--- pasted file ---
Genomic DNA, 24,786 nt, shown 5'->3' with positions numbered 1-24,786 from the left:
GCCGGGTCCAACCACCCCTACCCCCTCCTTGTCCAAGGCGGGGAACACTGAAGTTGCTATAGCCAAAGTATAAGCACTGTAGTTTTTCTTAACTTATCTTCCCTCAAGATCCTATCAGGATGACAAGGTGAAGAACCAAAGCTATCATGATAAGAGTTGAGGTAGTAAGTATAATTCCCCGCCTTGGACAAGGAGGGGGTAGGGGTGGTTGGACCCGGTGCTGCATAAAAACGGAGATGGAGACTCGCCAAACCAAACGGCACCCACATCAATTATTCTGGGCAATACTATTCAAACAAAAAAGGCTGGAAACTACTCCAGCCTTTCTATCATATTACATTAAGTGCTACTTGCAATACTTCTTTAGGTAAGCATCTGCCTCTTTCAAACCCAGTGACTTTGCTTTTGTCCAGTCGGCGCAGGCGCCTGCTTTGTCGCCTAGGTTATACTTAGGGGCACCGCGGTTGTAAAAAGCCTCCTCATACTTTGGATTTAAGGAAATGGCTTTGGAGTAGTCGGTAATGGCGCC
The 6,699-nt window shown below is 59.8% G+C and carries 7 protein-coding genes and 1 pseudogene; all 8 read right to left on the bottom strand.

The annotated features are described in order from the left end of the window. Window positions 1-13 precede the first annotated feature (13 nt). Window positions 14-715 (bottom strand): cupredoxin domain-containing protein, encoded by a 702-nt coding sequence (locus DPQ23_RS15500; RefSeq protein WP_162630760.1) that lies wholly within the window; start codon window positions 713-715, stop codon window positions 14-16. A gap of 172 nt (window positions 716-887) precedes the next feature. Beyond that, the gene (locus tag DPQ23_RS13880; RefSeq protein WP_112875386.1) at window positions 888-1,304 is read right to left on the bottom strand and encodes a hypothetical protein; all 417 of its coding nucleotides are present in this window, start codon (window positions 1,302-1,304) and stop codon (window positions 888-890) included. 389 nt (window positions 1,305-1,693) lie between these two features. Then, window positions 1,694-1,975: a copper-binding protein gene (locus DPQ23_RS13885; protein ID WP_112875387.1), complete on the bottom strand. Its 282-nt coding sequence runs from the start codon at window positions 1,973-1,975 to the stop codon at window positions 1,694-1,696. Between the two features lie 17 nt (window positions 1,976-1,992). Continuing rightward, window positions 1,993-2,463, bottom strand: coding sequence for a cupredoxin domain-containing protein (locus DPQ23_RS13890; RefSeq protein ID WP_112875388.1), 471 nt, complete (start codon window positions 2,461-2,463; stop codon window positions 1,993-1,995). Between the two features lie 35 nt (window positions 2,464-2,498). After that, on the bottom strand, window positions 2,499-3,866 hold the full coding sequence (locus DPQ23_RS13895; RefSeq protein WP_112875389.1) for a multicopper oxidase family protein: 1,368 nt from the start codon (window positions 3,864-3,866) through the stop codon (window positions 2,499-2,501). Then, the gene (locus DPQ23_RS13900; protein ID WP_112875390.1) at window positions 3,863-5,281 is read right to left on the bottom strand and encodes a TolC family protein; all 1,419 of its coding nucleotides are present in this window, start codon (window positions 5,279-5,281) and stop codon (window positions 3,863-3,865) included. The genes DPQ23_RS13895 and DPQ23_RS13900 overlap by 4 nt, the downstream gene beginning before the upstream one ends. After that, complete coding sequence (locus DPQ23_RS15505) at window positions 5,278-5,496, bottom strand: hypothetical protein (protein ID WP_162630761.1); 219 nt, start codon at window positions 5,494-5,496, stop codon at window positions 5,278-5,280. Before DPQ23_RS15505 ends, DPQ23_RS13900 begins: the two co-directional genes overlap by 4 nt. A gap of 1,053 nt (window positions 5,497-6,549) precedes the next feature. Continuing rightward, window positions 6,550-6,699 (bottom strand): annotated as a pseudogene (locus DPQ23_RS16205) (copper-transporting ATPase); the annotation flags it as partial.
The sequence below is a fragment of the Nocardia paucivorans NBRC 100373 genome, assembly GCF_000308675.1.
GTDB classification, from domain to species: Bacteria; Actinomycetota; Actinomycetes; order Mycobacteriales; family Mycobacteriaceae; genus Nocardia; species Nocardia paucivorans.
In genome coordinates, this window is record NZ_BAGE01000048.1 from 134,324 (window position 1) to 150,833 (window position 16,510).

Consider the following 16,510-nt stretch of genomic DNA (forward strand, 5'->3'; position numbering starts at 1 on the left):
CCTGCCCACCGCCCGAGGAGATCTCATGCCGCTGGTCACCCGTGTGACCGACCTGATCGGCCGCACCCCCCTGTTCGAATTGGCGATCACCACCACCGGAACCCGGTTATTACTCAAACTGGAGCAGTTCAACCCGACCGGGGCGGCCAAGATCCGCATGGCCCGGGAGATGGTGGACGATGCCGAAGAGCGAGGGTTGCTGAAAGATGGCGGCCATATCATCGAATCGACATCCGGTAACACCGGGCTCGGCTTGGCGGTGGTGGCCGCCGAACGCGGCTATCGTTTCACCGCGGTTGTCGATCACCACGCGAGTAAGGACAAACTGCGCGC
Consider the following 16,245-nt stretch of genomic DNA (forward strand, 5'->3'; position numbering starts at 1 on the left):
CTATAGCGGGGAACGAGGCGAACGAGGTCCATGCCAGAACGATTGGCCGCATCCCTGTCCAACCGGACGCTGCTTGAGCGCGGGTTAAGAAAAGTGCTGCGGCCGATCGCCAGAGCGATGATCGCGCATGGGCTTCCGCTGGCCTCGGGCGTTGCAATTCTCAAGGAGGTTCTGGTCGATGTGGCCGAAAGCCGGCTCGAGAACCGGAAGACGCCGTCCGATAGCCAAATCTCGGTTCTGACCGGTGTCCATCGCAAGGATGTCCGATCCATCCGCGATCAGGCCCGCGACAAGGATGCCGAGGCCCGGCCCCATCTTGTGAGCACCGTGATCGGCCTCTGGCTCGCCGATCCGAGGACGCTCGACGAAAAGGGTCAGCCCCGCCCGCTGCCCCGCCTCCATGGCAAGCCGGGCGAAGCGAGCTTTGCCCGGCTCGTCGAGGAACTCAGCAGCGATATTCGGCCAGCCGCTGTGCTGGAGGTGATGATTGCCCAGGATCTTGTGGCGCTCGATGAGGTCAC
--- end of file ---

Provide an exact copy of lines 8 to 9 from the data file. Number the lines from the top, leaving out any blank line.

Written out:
Consider the following 16,510-nt stretch of genomic DNA (forward strand, 5'->3'; position numbering starts at 1 on the left):
CCTGCCCACCGCCCGAGGAGATCTCATGCCGCTGGTCACCCGTGTGACCGACCTGATCGGCCGCACCCCCCTGTTCGAATTGGCGATCACCACCACCGGAACCCGGTTATTACTCAAACTGGAGCAGTTCAACCCGACCGGGGCGGCCAAGATCCGCATGGCCCGGGAGATGGTGGACGATGCCGAAGAGCGAGGGTTGCTGAAAGATGGCGGCCATATCATCGAATCGACATCCGGTAACACCGGGCTCGGCTTGGCGGTGGTGGCCGCCGAACGCGGCTATCGTTTCACCGCGGTTGTCGATCACCACGCGAGTAAGGACAAACTGCGCGC